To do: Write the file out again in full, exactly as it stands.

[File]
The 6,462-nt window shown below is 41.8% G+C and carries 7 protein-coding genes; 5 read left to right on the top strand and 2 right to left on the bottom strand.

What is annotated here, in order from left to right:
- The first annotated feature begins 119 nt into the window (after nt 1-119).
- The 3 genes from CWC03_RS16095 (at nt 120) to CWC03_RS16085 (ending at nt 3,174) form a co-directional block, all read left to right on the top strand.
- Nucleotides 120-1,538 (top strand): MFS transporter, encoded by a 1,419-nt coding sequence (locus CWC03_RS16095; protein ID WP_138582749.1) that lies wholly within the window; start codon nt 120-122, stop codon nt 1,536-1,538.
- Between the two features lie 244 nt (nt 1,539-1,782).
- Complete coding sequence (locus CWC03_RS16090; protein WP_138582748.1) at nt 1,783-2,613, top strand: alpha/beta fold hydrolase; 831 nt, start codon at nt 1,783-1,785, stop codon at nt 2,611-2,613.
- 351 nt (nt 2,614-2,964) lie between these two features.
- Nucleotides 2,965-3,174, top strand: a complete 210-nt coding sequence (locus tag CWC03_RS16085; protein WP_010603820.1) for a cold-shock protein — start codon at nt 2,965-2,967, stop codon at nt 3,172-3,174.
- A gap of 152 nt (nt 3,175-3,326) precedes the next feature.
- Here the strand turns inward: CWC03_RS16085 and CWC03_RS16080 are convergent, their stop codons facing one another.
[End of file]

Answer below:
The 6,462-nt window shown below is 41.8% G+C and carries 7 protein-coding genes; 5 read left to right on the top strand and 2 right to left on the bottom strand.

What is annotated here, in order from left to right:
- The first annotated feature begins 119 nt into the window (after nt 1-119).
- The 3 genes from CWC03_RS16095 (at nt 120) to CWC03_RS16085 (ending at nt 3,174) form a co-directional block, all read left to right on the top strand.
- Nucleotides 120-1,538 (top strand): MFS transporter, encoded by a 1,419-nt coding sequence (locus CWC03_RS16095; protein ID WP_138582749.1) that lies wholly within the window; start codon nt 120-122, stop codon nt 1,536-1,538.
- Between the two features lie 244 nt (nt 1,539-1,782).
- Complete coding sequence (locus CWC03_RS16090; protein WP_138582748.1) at nt 1,783-2,613, top strand: alpha/beta fold hydrolase; 831 nt, start codon at nt 1,783-1,785, stop codon at nt 2,611-2,613.
- 351 nt (nt 2,614-2,964) lie between these two features.
- Nucleotides 2,965-3,174, top strand: a complete 210-nt coding sequence (locus tag CWC03_RS16085; protein WP_010603820.1) for a cold-shock protein — start codon at nt 2,965-2,967, stop codon at nt 3,172-3,174.
- A gap of 152 nt (nt 3,175-3,326) precedes the next feature.
- Here the strand turns inward: CWC03_RS16085 and CWC03_RS16080 are convergent, their stop codons facing one another.